Elon Musk’s purchase of Twitter has many on the political right hopeful that, once under his control, the site will take down less conservative content than in the past. But to make that a reality, Musk will need the liability shield known as Section 230.
The law (more precisely, Section 230 of the Communications Decency Act of 1996) clarifies that it’s the creators of third-party content, not their digital hosts, that are legally responsible for user content. So it’s the person tweeting, not Twitter, who is liable for the speech. Section 230 explicitly states that the liability shield holds even if the host curates its platform, which wasn’t certain back in 1996, when the law was passed.
But the law has also become a lightning rod for both political parties’ frustrations over content moderation. Democrats complain that because Section 230 shields platforms such as Facebook, Twitter, and YouTube from litigation over controversial content, those corporations aren’t aggressive enough in policing misinformation. Republicans complain that the law protects platforms that remove conservative content for political reasons. This has produced dozens of bills, authored by politicians from both sides of the aisle, to curtail, condition or repeal Section 230. The sweeping protections conferred by the section made the explosion of third-party speech on social media possible and saved countless dollars by sparing companies the costs of bad-faith litigation. The part of Section 230 that reads, “No provider or user of an interactive computer service shall be treated as the publisher or speaker of any information provided by another information content provider,” has been called the “26 words that created the Internet” by cybersecurity law professor and author Jeff Kosseff.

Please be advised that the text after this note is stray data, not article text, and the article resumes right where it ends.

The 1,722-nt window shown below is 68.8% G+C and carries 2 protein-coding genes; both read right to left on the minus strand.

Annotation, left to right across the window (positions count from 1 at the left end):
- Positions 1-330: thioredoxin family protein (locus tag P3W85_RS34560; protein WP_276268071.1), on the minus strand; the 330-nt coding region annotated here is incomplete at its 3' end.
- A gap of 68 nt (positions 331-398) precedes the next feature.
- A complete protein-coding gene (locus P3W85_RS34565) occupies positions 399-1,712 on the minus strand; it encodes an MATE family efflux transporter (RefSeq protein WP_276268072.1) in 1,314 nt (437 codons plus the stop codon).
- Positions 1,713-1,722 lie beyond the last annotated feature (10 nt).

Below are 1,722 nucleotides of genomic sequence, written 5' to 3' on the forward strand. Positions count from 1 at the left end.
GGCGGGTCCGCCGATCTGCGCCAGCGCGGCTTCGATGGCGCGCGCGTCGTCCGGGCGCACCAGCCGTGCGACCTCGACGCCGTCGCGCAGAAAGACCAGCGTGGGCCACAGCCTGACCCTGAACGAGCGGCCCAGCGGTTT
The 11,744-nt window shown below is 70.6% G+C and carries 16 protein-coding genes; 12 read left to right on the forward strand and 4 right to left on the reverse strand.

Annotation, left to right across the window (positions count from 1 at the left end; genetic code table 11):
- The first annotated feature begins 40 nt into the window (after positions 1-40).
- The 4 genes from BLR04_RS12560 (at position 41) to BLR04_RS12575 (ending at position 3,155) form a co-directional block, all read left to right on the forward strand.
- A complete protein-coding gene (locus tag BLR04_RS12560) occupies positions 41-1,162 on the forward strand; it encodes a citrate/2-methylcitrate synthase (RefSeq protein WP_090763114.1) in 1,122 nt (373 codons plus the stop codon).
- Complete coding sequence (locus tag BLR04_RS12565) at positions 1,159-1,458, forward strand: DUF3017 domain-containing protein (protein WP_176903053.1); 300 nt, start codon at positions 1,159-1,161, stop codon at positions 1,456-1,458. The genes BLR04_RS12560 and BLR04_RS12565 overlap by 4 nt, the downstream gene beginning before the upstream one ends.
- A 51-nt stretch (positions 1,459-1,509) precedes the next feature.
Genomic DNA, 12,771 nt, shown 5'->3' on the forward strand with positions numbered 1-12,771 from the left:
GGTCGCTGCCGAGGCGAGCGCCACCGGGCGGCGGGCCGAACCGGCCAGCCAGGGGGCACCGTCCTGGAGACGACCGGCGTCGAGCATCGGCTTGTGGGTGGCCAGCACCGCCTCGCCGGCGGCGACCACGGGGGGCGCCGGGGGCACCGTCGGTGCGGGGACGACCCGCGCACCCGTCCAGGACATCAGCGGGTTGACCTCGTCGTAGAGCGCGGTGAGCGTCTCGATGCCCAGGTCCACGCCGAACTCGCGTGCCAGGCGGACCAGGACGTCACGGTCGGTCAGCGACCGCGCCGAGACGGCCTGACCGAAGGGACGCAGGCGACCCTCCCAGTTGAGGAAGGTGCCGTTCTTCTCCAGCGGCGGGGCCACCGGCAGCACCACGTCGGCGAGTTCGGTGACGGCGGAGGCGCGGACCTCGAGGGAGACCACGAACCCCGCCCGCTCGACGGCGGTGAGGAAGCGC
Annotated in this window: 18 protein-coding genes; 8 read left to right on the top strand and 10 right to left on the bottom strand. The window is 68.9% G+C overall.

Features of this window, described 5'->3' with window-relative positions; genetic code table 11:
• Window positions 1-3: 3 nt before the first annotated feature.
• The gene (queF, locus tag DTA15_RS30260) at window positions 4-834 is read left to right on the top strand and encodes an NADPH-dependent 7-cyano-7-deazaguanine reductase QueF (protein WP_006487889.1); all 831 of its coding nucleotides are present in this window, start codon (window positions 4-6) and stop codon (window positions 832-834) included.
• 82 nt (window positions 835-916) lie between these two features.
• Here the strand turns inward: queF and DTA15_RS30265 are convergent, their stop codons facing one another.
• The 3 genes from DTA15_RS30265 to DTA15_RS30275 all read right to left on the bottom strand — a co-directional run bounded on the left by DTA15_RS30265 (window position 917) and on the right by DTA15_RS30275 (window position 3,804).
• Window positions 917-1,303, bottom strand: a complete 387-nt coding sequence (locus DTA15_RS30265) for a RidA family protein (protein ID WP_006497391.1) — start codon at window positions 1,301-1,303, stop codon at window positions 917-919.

It’s the First Amendment that ensures platforms’ right to refuse to carry content and to remove it. A social-media user has no free-speech “right” to speak on a private platform’s property. That’s little comfort to those who are understandably frustrated, disappointed, and often genuinely confused about having their content removed or being banned or demonetized. But Musk-cheering conservatives need to reconsider Section 230 in light of a more sympathetic social-media mogul taking the helm at one of the big boys. This law is what allows social-media companies to leave up third-party content without fear of being sued. Like a male lead in a John Hughes movie, Republicans will soon see the beauty in what they’ve so far mostly derided.
But it’s the platforms themselves that cannot have their free-speech rights violated by being forced to carry others’ speech against their will.
So when some conservatives complain about Section 230, what they are really complaining about is the way that the First Amendment (which Congress is in no position to weaken or ignore) works in this case. That’s not a good look. What’s more, they ought to appreciate the way that Section 230 reduces the potential legal consequences and costs of carrying what some on the left might, fairly or unfairly, deem “dangerous misinformation.”
In the absence of Section 230’s legal liability shield, it would be a safer bet for platforms to just take down anything that even hints at the threat of provoking legal action. Conservatives can guess that climate-change skepticism, push-back on green-energy mandates, and traditional religious opinions on abortion, sexual activities, and gender issues will be first to go.
Opponents of those opinions are often outspoken and motivated to take legal action. The associated costs of litigating every one of those cases might cripple even midsized platforms, such as Twitter, to say nothing of smaller competitors like Truth Social, the new platform of Twitter super-user turned super-critic, former president Donald Trump.
Just as in every movie where the girl foolishly thought to be unappealing is revealed to be a beauty, conservatives are about to fall in love with Section 230.
Read the full piece at National Review.